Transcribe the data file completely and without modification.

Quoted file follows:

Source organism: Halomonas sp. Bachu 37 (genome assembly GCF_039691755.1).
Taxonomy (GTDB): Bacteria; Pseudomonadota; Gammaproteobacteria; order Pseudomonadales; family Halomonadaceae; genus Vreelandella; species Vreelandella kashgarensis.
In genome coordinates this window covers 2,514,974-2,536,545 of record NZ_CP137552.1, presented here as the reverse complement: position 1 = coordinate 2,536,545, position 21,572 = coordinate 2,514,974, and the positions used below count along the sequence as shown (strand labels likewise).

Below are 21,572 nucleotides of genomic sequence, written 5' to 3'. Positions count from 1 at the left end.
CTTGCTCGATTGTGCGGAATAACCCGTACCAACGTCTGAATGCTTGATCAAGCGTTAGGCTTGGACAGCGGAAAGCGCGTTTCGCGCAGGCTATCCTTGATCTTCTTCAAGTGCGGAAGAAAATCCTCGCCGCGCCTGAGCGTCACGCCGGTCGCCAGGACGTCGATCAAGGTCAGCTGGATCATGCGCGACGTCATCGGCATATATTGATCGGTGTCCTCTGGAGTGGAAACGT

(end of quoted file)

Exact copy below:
Source organism: Halomonas sp. Bachu 37 (genome assembly GCF_039691755.1).
Taxonomy (GTDB): Bacteria; Pseudomonadota; Gammaproteobacteria; order Pseudomonadales; family Halomonadaceae; genus Vreelandella; species Vreelandella kashgarensis.
In genome coordinates this window covers 2,514,974-2,536,545 of record NZ_CP137552.1, presented here as the reverse complement: position 1 = coordinate 2,536,545, position 21,572 = coordinate 2,514,974, and the positions used below count along the sequence as shown (strand labels likewise).

Below are 21,572 nucleotides of genomic sequence, written 5' to 3'. Positions count from 1 at the left end.
CTTGCTCGATTGTGCGGAATAACCCGTACCAACGTCTGAATGCTTGATCAAGCGTTAGGCTTGGACAGCGGAAAGCGCGTTTCGCGCAGGCTATCCTTGATCTTCTTCAAGTGCGGAAGAAAATCCTCGCCGCGCCTGAGCGTCACGCCGGTCGCCAGGACGTCGATCAAGGTCAGCTGGATCATGCGCGACGTCATCGGCATATATTGATCGGTGTCCTCTGGAGTGGAAACGT